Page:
MANILA — The Philippines will be pushing for three key agenda for inclusive globalization during the 11th World Trade Organization (WTO) Ministerial Conference from December 11 to 13 in Buenos Aires, Argentina.
Department of Trade and Industry (DTI) Secretary Ramon Lopez cited the country’s priorities in the WTO meeting which include eliminating trade-distorting domestic support and export subsidies, special safeguard mechanism (SSM) for agriculture, and a Ministerial decision on micro, small, and medium enterprises (MSMEs) work program considering development levels of countries.
Lopez said in order to have a global fair trade, trade-distorting domestic support by developed and developing countries retaining domestic support entitlements as well as the elimination of all forms of export subsidies must be substantially reduced, if not, eliminated.
As the country’s chief negotiator in the WTO, Lopez will bat for inclusive global trade that will encourage participation of MSMEs in the global value chain.
“The Philippines places great importance on the role of MSMEs in promoting inclusive growth. However, we believe that even among MSMEs, competition needs to be fair among them — as what may be medium-sized enterprises in a developed country, may already be a large company in a developed country,” he added.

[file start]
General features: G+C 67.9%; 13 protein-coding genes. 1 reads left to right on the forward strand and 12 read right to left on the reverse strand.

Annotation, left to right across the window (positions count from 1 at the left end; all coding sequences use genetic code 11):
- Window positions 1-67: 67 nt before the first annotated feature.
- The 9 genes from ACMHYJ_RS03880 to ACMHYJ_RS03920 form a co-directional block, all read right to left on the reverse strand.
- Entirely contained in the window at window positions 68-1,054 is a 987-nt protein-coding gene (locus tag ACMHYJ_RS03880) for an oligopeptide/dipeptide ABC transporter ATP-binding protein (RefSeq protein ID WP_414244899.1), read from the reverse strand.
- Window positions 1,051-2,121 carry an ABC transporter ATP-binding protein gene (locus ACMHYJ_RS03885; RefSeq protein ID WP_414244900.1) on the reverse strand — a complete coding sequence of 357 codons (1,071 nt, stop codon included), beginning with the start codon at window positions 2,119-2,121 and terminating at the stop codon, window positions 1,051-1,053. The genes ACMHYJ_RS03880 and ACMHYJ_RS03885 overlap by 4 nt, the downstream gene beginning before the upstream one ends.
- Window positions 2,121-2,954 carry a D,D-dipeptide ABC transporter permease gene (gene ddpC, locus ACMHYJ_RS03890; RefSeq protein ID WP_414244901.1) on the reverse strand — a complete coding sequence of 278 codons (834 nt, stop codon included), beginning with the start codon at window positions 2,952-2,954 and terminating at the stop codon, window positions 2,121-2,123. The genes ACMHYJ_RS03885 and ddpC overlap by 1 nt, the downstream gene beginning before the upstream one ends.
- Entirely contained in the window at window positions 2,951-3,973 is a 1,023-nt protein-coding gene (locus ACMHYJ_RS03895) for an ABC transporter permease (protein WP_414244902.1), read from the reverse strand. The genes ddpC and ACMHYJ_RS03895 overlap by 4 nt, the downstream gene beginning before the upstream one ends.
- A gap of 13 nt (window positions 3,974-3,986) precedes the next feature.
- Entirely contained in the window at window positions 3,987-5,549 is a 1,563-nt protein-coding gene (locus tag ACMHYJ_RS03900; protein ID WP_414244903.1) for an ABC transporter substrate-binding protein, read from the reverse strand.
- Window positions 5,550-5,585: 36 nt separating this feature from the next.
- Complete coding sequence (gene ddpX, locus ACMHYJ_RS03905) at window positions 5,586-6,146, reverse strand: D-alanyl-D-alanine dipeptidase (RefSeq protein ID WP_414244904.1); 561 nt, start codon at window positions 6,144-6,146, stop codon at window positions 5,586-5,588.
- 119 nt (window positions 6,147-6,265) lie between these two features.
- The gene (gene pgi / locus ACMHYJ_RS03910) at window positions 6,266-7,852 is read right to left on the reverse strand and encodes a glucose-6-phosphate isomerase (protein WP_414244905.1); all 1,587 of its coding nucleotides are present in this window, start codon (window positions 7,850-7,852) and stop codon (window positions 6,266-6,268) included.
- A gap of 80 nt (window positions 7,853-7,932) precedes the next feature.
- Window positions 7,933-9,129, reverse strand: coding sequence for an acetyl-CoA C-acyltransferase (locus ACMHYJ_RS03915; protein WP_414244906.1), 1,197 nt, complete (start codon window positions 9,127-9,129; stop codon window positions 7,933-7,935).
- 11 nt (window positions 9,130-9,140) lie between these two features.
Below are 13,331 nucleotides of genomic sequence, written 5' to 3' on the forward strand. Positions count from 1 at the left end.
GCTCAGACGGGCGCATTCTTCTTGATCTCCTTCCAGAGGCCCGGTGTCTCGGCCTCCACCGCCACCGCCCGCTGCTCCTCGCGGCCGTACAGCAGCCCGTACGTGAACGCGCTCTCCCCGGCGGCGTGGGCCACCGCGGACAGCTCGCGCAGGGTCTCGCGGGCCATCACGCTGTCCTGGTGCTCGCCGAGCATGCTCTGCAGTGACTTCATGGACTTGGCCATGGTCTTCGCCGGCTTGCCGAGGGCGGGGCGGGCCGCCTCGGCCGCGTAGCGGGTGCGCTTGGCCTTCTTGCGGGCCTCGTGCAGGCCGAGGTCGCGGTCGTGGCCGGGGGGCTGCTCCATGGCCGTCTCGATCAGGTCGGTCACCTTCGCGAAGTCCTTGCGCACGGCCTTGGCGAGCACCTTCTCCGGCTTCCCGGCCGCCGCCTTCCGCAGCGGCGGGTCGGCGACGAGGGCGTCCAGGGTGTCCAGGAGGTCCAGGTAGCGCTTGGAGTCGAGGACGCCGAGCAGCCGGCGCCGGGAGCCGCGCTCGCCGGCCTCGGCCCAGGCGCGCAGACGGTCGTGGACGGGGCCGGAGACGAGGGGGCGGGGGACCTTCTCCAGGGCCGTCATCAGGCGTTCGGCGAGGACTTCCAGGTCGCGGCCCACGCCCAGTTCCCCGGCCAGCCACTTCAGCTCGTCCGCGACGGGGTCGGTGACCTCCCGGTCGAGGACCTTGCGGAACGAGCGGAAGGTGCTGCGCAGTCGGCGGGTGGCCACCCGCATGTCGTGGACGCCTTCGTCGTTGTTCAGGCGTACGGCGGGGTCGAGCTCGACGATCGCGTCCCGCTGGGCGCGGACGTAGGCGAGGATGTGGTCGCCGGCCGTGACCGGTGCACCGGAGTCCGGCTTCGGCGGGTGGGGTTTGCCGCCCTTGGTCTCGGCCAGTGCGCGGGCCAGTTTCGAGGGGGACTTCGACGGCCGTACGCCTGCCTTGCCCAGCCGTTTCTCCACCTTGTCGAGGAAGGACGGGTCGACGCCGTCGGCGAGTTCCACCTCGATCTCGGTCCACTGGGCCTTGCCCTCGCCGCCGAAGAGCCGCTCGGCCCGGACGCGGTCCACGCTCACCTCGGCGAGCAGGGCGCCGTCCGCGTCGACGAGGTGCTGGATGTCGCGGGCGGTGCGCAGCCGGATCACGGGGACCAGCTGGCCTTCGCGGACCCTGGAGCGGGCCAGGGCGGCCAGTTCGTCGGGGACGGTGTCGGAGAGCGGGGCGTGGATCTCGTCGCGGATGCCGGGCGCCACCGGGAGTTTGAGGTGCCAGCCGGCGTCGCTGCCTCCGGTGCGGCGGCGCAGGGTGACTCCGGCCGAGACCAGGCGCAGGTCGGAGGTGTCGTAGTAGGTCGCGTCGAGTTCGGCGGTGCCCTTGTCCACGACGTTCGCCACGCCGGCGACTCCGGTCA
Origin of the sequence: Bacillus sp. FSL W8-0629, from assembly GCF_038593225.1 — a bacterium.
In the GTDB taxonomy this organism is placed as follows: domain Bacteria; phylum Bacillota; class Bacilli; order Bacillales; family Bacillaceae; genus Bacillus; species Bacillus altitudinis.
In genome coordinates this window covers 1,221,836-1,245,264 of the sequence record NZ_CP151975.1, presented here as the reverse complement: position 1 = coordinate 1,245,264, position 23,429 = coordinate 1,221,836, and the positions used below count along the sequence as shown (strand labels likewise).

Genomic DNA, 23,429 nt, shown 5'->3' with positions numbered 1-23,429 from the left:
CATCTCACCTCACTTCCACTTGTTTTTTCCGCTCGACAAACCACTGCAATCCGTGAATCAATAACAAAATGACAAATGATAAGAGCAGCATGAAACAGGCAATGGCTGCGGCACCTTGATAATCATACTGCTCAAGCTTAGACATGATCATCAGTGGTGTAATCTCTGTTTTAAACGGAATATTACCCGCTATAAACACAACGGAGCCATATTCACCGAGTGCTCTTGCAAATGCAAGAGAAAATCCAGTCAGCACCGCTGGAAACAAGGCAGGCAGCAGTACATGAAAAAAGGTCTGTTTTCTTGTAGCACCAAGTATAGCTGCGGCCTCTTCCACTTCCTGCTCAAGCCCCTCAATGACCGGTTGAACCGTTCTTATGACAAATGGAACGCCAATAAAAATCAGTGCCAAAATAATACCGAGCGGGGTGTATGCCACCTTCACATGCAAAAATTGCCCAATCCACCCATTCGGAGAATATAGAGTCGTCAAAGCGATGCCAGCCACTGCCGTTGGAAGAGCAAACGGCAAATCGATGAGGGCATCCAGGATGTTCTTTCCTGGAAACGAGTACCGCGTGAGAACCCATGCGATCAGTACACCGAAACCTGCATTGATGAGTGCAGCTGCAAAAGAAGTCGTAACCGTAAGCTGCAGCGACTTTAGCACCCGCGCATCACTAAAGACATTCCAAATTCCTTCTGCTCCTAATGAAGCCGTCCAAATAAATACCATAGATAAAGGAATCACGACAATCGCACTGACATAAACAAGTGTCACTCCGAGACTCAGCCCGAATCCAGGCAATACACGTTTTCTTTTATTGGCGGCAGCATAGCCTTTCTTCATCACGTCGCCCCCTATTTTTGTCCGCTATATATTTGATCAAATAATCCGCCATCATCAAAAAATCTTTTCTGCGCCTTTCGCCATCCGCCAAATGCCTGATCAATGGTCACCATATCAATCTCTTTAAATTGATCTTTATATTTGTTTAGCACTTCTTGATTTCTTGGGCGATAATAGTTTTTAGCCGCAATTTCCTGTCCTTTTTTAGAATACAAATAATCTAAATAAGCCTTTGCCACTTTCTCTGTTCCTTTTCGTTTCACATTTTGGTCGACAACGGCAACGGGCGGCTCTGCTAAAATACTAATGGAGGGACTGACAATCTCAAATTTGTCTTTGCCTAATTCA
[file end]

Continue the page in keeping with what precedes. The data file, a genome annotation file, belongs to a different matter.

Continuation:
“Thus, we are pushing for a discussion on a comparable definition of MSMEs,” he said.
The trade chief said the Philippines will seek appropriate arrangement within the existing framework of the WTO and relevant committees like the creation of a Working Group under the General Council studying the impact and benefits of the multilateral trading system to MSMEs and considering the needs and interests of the MSMEs depending on the levels of development of each country.
Lopez also backs the agenda of the Department of Agriculture to ensure SSM for agriculture.
“SSM would allow developing countries to temporarily increase tariffs on agriculture products in cases of import surges or price declines,” the DTI chief said.
“It prevents irreversible injury to very vulnerable farmers against price volatility. It also serves to balance large subsidies given to agricultural products in rich countries,” he added.
Lopez said the country is also pushing for the Doha Development Agenda (DDA), the Ministerial Declaration in Doha, Qatar in 2001, to remain as the overall framework for WTO negotiations.
He highlighted the recognition of the Declaration that “trade can play a major role in the promotion of economic development and the alleviation of poverty”.
Lopez said the DDA pushes for “the need to provide discipline on the subsidies being given by developed countries to their agriculture and provide more effective temporary protection from price volatilities to poor vulnerable farmers”.